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Friday, August 12, 2011

Writing retreat with Linda Rief, La Sapinière, Val-David, QC

I just spent the most incredible week with a talented group of writers who just happen to be educators and we were nurtured all week long by Linda Rief, an extraordinary communicator. 

I was nervous when I arrived on Sunday afternoon.  I knew no one. I wondered if I would last the whole week. I wondered if OCD would flare up like a bad rash.  Mind over matter. Here and now. Sit and smile.

John and Lorraine Ryan greeted me in the lobby and made me feel right at home.  I was a little intimidated when I saw that some people already knew each other and others were coming back for the second time, although I decided that that meant this week could be very promising. 

The two friends from English schoolboards who had recommended this workshop said that I'd just love Linda Rief.  Well, fall in love I did.  I met Linda and many others at dinner Sunday night and after get-to-know you conversations, I thought that maybe this would turn out ok.

As soon as we started Monday morning, I knew that I had come to the right place.  Linda made us feel safe and she energized our writing with quickwrites. I learned how to conference with others. I hate to admit it, but no one had shown me how, or maybe I'm old enough now to start forgetting things like that. No, I'm pretty sure there was a hole in my training there.

We shared our writing and consequently ourselves, our beliefs, our feelings.  Sometimes we were darn close to being naked while keeping all of our clothes on. 

I finally found my tribe: people who love books and writing and ideas, subtlety, light and dark, humour and pathos, beauty and scabs,  just as much as I do.

How enriching it was to share our writing with each other, to chat when we ran into each other in the village or in the wifi living room in the evenings, or laughing and singing together before bedtime, knowing full well that many of us would continue to write or draw long into the night.

I felt connected to many people, feeling almost as if I had known them my whole life.  By the end of the week, some of these new friends started to look as familiar as my old friends. I wish the world was geographically a little bit smaller.

When I came home, Jacques made a reference about me going to summer camp.  I've never been to summer camp but I told him that this was the best summer camp ever.

So I'm back to real life. A week and a half left to summer break.  I've got so many ideas swirling around my head about how to adapt all of this to my classroom. I've got a whole bunch of writing, some finished pieces, loads of drafts and ideas, suggested books in my Chapter's and Amazon shopping carts, and a promise to myself to make room every day to write, whether it be my novel writing (mid-life chick-lit and kids' lit), short stories, journal writing, songwriting, and now poems.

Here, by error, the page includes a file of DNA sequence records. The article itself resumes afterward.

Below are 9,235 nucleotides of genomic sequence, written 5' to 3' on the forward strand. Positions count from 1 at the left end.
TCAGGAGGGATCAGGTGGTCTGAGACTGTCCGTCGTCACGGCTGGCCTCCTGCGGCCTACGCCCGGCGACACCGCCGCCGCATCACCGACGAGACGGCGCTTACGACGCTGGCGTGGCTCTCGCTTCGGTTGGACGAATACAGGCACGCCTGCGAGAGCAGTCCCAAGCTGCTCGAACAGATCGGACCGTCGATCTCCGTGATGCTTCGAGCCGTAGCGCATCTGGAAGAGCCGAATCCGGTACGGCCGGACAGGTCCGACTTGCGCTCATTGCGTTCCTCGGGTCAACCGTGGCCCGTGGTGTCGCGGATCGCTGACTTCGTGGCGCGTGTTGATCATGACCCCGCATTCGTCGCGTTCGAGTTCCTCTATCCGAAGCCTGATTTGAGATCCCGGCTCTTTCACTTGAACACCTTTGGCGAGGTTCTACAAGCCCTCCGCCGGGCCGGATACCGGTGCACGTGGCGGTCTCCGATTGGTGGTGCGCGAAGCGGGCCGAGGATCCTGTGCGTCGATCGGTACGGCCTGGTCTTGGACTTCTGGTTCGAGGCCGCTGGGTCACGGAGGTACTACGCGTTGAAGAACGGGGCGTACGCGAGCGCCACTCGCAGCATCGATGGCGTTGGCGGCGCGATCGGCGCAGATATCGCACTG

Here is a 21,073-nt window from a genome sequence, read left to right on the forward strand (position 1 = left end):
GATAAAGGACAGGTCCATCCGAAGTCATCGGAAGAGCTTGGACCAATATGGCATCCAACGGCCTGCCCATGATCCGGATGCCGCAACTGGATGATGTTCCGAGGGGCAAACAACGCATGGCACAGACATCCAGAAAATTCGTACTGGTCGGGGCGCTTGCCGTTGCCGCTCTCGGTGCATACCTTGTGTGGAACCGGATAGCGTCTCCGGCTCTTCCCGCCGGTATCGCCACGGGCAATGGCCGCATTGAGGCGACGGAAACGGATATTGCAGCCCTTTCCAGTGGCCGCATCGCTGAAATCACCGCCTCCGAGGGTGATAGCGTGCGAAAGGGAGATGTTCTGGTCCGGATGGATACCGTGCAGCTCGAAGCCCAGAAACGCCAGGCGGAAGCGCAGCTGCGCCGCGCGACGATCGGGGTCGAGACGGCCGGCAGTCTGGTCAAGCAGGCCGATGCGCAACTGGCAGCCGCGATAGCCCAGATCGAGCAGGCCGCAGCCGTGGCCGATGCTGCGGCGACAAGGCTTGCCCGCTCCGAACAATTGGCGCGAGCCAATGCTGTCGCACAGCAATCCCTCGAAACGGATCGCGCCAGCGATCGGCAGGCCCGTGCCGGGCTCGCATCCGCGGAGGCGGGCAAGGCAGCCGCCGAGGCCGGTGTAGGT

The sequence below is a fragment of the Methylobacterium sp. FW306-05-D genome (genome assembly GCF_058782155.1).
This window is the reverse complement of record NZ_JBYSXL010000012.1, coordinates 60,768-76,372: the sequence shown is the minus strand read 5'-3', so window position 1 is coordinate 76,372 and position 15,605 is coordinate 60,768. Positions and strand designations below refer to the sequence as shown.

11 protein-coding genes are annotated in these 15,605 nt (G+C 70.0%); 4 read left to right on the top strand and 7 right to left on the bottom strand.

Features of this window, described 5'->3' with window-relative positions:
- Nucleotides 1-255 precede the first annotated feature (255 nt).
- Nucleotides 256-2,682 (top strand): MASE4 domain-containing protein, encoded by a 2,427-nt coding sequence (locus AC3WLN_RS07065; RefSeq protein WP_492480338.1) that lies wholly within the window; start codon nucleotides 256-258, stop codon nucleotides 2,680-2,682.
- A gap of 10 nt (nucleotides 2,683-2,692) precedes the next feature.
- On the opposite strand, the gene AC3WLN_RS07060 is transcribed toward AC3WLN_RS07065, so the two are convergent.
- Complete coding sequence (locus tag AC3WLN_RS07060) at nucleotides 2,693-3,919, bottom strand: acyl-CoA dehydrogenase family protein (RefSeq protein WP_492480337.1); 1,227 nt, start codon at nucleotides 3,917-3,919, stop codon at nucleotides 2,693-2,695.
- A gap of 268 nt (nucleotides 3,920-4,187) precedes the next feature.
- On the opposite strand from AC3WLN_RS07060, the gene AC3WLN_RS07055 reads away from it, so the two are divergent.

Greatest surprise? Almost everything I wrote this week came out as poetry, sometimes edgy poetry.  Where did that come from? I could never have predicted it. It felt good, though.Really good.

I had recently purchased a book about discovering poetry (reading and writing) by Frances Mayes. Yup! The Under the Tuscan Sun author, but I hadn't really gotten into it.  I'll probably go back to it now. 

 Oh and I won the choice of a book.  I was so excited, I hope I didn't squeal. I chose Leaving a Trace, on keeping a Journal (The art of transforming a life into stories)  by Alexandra Johnson. I had brought an almost empty journal with me this week. The only thing I had written in it were a couple of ideas about writing about different episodes of my life. I'd jotted down a couple of skinny ideas about 2 years ago. I wasn't sure who would be interested, but now, that no longer feels like a pertinent question.  I loved hearing well-crafted stories  from other people this week. Maybe, I will write stories about my life. Maybe what matters is writing them in an authentic voice and making sure that the writing is tight.

But, I wonder how authors of memoir type books like The Glass Castle, Lullabies for Little Criminals, Angela's Ashes, well, how do they do it without re-damaging themselves? How can I revisit a place and time that took everything I had to espace? How do I find my way back to now if I write about then?

These thoughts are what I "have taken away" from my week.

Thank you, Linda. Thank you John and Lorraine. Thank you to all of my fellow writers.
 Until next time.


  1. Love it! I think you've captured the essence and spirit of our experiecne perfectly!

  2. Thank you for the comment. I look forward to reading you again.